Category Linkin Park

Heartbeats by Elisa

Written on a whim and not beta'd...as per usual.


For Autumn.


They don’t mean to do it.

They’re drunk. They’ve consumed most of the contents of a bottle of Jack Daniels together, and they’re completely shitfaced. They don’t know what they’re doing.

It’s not an excuse.

But the truth is that it happens. They end up together, sitting on the floor of the kitchen in Mike’s apartment, passing the bottle back and forth between them and having the kind of dialogue you would expect from two very drunk men.

And so what if their hands happen to brush each other’s all too often? So what if, when Mike’s trying to make a point, he touches Chester lightly on his arm? It’s a friendly gesture. They’re friends. It’s something friends do.

It’s all perfectly innocent.

Except for the fact that Chester keeps moving closer to Mike, until their thighs are pressed firmly up against one another’s. And the fact that Mike keeps leaning more and more against Chester as he gets more and more drunk. And the fact that their hands occasionally reach out furtively, their fingers tangling in each other.

Or the fact that suddenly, Mike can’t stop staring at Chester’s mouth - the sensual curve of it, the way he forms words, the tiny scar under his bottom lip.

He puts the bottle down; it makes a dull clinking sound on the tile floor. His dark eyes are intense; his hands know what they want to hold.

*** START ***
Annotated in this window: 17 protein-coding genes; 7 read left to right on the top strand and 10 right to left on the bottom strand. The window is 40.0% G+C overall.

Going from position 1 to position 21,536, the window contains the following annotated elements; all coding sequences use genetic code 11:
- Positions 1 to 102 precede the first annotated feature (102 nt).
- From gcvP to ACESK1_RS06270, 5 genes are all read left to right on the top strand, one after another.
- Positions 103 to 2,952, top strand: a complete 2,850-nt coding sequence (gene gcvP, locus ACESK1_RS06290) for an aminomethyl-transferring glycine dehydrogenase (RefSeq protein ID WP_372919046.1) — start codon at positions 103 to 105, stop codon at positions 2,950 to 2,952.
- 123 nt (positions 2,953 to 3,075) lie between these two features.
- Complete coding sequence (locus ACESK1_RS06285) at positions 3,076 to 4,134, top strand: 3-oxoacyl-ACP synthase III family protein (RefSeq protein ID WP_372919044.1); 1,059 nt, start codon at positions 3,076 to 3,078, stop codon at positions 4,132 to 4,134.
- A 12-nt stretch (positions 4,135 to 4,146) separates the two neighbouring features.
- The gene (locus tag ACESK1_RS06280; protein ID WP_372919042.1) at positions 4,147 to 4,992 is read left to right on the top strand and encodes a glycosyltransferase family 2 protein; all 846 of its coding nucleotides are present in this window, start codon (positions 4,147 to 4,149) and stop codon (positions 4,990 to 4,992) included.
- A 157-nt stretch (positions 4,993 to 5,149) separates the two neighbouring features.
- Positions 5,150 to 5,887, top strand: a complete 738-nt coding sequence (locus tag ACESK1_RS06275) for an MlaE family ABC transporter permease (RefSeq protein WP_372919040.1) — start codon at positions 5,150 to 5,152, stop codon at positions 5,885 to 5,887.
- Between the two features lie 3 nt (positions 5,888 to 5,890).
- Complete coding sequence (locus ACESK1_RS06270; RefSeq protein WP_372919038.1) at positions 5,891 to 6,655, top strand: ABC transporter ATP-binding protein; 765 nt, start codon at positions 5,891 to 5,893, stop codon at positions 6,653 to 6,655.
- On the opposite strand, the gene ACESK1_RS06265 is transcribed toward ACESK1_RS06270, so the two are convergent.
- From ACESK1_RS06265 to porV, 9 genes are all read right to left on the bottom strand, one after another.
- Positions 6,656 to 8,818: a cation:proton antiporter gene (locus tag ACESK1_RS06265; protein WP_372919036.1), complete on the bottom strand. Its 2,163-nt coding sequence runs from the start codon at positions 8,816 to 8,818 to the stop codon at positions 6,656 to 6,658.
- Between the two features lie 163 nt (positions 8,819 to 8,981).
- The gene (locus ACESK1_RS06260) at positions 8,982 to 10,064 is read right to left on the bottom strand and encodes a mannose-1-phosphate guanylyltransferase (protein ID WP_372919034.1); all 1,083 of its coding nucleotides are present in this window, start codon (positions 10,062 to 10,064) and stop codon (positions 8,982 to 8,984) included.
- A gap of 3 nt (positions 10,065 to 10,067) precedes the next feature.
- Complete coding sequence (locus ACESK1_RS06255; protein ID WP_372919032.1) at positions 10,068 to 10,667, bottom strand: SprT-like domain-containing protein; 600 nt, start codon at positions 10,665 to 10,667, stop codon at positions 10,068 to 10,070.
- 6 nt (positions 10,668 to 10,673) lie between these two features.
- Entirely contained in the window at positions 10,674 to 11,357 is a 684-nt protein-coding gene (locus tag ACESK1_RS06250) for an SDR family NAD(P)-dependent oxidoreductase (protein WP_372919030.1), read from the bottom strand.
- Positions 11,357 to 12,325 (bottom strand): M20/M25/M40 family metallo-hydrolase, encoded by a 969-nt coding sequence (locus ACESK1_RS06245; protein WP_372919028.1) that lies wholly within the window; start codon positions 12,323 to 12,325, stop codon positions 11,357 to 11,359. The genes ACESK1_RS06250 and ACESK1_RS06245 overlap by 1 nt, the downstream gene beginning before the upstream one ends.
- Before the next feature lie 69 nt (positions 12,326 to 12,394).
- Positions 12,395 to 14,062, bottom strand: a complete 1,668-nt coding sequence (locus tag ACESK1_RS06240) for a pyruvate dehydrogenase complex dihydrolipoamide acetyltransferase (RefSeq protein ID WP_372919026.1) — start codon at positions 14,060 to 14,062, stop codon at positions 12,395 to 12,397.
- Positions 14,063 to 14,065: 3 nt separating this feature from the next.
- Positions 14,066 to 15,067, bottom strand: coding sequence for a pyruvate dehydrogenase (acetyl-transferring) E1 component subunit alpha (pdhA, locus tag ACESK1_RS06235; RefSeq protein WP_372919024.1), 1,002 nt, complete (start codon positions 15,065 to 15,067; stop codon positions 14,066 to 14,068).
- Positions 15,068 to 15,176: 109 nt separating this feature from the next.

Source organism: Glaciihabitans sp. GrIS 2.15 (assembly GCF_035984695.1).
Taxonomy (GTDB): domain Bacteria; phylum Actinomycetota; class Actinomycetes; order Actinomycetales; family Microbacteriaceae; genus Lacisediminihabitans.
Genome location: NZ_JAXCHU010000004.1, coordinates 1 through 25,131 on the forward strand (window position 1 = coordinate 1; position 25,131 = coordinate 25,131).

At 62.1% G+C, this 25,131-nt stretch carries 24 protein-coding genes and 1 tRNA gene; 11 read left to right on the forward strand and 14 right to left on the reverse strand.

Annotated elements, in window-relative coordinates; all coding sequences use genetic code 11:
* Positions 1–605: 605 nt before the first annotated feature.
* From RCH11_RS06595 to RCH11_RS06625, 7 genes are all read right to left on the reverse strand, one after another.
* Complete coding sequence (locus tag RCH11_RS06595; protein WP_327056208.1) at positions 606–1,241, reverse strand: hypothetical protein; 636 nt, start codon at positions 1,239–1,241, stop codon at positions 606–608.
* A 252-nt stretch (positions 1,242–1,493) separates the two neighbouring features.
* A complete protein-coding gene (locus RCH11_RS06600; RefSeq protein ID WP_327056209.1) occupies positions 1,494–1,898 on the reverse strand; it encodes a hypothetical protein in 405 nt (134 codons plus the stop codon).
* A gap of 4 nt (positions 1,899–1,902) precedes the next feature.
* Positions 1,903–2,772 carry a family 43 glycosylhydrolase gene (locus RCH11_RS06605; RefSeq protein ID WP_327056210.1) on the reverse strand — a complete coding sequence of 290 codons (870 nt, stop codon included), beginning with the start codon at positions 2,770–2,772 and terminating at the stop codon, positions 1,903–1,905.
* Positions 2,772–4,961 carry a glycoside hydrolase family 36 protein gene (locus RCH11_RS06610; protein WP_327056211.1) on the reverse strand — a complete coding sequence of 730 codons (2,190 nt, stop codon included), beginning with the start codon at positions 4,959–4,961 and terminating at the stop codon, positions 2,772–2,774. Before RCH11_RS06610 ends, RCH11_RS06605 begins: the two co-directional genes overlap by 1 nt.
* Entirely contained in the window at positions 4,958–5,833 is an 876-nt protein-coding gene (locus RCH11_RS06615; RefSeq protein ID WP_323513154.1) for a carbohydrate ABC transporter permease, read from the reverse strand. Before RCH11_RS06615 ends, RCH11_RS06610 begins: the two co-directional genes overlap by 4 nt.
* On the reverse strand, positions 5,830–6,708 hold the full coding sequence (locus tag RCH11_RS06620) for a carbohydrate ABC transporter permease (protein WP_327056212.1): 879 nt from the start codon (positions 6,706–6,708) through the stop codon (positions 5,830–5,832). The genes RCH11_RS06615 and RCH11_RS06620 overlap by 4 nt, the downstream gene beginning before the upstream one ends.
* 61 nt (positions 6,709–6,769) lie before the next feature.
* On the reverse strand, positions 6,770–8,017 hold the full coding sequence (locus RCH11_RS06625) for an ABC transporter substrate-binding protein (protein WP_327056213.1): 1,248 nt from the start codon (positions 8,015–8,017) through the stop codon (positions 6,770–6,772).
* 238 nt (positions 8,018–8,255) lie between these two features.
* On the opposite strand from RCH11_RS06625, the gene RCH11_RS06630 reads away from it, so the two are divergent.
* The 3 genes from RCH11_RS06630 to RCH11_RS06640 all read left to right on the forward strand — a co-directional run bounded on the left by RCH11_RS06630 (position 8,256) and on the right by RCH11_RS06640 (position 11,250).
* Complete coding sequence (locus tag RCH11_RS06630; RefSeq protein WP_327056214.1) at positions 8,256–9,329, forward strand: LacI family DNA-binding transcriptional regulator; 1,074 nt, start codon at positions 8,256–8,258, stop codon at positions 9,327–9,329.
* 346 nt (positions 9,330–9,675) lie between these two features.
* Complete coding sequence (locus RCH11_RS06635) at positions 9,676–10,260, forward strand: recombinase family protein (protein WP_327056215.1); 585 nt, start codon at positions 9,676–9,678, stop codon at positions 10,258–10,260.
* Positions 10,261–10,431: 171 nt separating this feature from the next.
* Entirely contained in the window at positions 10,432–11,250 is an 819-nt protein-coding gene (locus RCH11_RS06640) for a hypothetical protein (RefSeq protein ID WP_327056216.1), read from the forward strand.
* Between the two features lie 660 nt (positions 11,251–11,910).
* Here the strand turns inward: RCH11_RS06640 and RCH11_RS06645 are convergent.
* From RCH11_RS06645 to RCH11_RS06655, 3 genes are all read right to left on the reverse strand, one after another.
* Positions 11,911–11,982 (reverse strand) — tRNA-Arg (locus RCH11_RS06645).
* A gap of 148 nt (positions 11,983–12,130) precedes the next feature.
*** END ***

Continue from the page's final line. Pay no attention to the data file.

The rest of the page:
Later, neither will remember how it happens – only that once they start, they can’t stop.

Their lips meet slowly, hesitantly. Mike brushes his lips softly over Chester’s in a gesture that can’t truly be called a kiss, but then he does it again, more firmly, and Chester makes a little noise in the back of his throat and throws his arm around Mike, closing his eyes and pulling him in for a deep kiss that leaves them both breathless and gasping.

They eventually pull away, resting their foreheads on each other’s, just breathing together in a moment of surprising peace, but then Mike says Chester’s name, lowly, lovingly, and their lips meet again. They kiss slowly, carefully, exploring each other.

Chester shifts, leaning against Mike, and deepens the kiss, running his hands up to bury in Mike’s hair; he grabs hold and tugs, and Mike opens his mouth. The embrace becomes heated; it becomes passionate; it becomes something much more than kissing.

It becomes one of those things that you do when you’re drunk, when you’re drunk and painfully in love and always around each other, wanting; it becomes one of those things that never gets mentioned again for years, that gets locked away, tucked away out of sight but never, never forgotten.

And in the morning, they will have to deal with reality: the sheer impossibility of it, the guilt, the fact that Chester is so sore Mike has to help him stand up. In the morning they will blush and hardly be able to look each other in the eye, and they will stare at each other’s swollen lips when they think the other isn’t looking.

But in those moments, those sweet, stolen, drunken moments, neither of them remembers their responsibilities or obligations; neither of them remembers that they’re supposed to be straight, only supposed to be friends. They don’t remember that friends aren’t supposed to do those things with each other, that they’re not supposed to want to. They don’t remember the harsh world that waits beyond the walls of Mike’s apartment.

All they can remember is each other.

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